The current financial crisis began when the American Dream of home ownership was planted in the hearts of millions, even those that didn’t have the fiscal discipline or financial wherewithal to be homeowners.
To combat the economic aftermath of 9/11, the Federal Reserve lowered interest rates. Greenspan & Company badly miscalculated by keeping rates too low for too long.
Home prices rose anyway, reinforcing the American dream.
Artificially low interest rates created cheap mortgages which created a speculative boom in real estate.
Aggressive mortgage brokers capitalized by selling doomed subprime mortgages to unqualified borrowers. Despite a fundamental breakdown of lending standards and regulatory oversight, no one noticed. Banks and brokers collected billions.
Home prices continued to soar. From 2002 to 2007, the S&P/Case-Shiller Home Price Index of 20 metropolitan cities outpaced the stock market and jumped by 75 percent. Inflated real estate lured consumers, homebuilders and investors into a false sense of financial security.
Consumers continued to binge on real estate and home equity lines.
Instead of holding mortgages and collecting the interest on the yield from the loans, lenders pooled them into securitized burritos. The packaged loans were sold with the help of inflated ratings from Standard & Poor’s and Moody’s.
Wall Street’s underwriters collected billions in fees and rating agencies got their cut. Earnings and profits rose, but executive compensation rose faster.
Investment banks like Bear Stearns and Lehman Brothers devolved into highly leveraged hedge fund-like entities. Both firms collapsed.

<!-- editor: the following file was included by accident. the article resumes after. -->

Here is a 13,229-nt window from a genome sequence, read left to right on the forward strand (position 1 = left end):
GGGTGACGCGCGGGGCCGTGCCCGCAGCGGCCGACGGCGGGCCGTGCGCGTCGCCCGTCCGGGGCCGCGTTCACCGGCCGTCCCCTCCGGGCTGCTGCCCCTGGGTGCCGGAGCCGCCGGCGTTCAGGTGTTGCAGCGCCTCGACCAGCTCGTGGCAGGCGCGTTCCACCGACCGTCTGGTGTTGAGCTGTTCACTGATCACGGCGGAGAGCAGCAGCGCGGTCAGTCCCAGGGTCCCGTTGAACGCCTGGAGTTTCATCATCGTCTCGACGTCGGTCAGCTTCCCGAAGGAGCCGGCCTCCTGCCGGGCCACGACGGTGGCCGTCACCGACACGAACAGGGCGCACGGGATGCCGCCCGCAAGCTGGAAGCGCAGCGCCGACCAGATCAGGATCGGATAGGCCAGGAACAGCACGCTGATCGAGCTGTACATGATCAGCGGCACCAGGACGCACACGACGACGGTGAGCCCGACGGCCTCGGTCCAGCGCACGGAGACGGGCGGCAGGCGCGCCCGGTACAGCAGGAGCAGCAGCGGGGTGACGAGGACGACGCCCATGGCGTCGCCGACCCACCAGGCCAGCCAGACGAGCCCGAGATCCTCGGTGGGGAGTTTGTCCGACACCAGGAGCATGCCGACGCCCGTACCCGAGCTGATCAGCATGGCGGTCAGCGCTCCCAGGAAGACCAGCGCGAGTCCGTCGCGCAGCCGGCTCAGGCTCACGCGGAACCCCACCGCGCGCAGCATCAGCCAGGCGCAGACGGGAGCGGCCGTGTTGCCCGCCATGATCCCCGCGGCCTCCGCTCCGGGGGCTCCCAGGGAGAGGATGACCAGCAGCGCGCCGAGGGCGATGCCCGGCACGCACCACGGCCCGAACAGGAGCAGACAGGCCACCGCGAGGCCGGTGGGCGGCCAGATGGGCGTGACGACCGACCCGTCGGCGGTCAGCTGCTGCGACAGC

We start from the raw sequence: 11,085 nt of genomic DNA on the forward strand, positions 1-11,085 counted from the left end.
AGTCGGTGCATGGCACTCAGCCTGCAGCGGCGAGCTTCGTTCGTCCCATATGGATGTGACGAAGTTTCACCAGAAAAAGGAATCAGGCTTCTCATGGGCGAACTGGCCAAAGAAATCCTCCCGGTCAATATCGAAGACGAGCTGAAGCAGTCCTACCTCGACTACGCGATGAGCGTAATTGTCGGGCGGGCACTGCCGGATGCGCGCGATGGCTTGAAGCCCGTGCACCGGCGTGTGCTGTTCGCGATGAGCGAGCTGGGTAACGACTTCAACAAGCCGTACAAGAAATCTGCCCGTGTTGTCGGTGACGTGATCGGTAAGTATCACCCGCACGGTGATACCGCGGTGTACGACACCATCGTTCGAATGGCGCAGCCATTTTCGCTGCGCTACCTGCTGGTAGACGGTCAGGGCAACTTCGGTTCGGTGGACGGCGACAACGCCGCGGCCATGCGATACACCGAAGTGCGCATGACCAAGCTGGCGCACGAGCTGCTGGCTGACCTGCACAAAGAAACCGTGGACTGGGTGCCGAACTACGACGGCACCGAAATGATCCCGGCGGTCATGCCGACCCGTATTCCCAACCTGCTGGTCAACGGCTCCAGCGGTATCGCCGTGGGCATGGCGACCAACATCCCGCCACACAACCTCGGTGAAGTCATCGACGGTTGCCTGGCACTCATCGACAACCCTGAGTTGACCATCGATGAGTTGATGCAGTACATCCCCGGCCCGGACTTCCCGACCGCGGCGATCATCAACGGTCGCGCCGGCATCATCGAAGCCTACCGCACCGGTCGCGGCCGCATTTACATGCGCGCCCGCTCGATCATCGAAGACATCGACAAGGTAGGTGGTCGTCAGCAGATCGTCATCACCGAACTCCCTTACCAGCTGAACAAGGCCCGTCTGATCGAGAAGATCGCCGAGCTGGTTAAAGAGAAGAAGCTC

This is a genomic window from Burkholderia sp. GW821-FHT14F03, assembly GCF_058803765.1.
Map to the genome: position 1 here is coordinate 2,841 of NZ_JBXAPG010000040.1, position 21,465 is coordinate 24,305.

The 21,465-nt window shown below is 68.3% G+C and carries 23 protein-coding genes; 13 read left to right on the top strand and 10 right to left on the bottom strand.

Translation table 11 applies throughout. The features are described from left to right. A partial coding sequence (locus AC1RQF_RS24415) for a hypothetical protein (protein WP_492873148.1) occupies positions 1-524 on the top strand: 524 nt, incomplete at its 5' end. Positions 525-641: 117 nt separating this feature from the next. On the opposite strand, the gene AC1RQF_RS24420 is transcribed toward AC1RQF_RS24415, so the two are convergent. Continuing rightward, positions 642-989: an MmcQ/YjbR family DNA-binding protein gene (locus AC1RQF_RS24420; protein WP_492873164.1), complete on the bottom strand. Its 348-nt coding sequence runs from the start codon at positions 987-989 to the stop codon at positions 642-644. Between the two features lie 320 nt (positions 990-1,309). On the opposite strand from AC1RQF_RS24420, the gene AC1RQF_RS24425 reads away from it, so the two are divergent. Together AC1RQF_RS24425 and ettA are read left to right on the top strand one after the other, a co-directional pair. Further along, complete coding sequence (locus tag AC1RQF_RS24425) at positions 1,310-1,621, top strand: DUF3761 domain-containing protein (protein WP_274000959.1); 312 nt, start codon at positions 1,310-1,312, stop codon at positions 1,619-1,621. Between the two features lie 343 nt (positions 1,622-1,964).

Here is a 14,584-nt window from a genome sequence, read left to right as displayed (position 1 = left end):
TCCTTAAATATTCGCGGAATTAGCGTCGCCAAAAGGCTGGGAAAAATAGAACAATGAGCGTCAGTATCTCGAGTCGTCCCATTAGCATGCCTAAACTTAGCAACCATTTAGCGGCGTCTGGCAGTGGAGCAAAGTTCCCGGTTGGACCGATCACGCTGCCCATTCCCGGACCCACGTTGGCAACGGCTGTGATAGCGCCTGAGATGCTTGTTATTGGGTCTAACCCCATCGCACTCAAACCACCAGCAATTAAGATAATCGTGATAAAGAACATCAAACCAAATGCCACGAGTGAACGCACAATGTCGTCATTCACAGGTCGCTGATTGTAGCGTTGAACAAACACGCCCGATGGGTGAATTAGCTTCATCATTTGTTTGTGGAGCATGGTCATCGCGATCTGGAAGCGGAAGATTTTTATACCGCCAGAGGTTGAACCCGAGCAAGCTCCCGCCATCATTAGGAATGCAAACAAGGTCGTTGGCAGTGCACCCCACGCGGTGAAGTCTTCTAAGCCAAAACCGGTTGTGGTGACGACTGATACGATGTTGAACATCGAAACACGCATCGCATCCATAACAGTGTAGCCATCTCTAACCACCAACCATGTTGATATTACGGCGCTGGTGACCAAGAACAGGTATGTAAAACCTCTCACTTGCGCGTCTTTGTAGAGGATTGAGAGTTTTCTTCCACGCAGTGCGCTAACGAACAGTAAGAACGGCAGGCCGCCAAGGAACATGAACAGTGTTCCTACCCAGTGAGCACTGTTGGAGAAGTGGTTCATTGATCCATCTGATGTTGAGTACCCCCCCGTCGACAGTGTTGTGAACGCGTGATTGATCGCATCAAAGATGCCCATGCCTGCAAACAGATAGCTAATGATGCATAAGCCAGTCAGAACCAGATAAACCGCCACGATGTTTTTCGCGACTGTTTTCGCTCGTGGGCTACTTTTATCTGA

Mutual funds, hedge funds and other financial institutions that overdosed on risky mortgage securities that were once deemed safe began to falter.
Ailing mortgage borrowers set off a tsunami of defaults, which triggered a collapse in the value of mortgage-backed securities. Financial institutions were forced to write down more than $1 trillion from their balance sheets.
Other opaque financial instruments like auction rate securities and credit default swaps blew up.
Home foreclosures accelerated, which created a glut of residential real estate pushing home prices down further.
Financial giants like AIG, Freddie Mac, Fannie Mae, IndyMac, Lehman Brothers and Washington Mutual collapsed. Others followed.
The financial chaos even took its toll on “safe” investments. The $62 billion Reserve Primary Fund, one of the first money market mutual funds, was forced to liquidate.
Consumers panicked by withdrawing money from their banks and mutual funds.
FDIC increased its coverage of bank deposits to $250,000 per customer from $100,000 through 2009.
Home prices crumbled even further.
Financial stocks within the S&P 500 fell by 45 percent.
The meltdown demolished America’s retirement plans by some $2 trillion.
Banks and financial institutions fought for survival by hoarding cash. They stopped lending to their clients and to each other.
Without cash flowing from banks, businesses couldn’t carry on their daily operations, much less grow.
Liquidity in the financial system dried up.
Congress passed into law a $700 billion rescue package to help the U.S. financial industry.
The stock market fell and the future prospects of earnings and GDP growth dimmed.
And here we are.
Ron DeLegge is the San Diego-based editor of www.etfguide.com.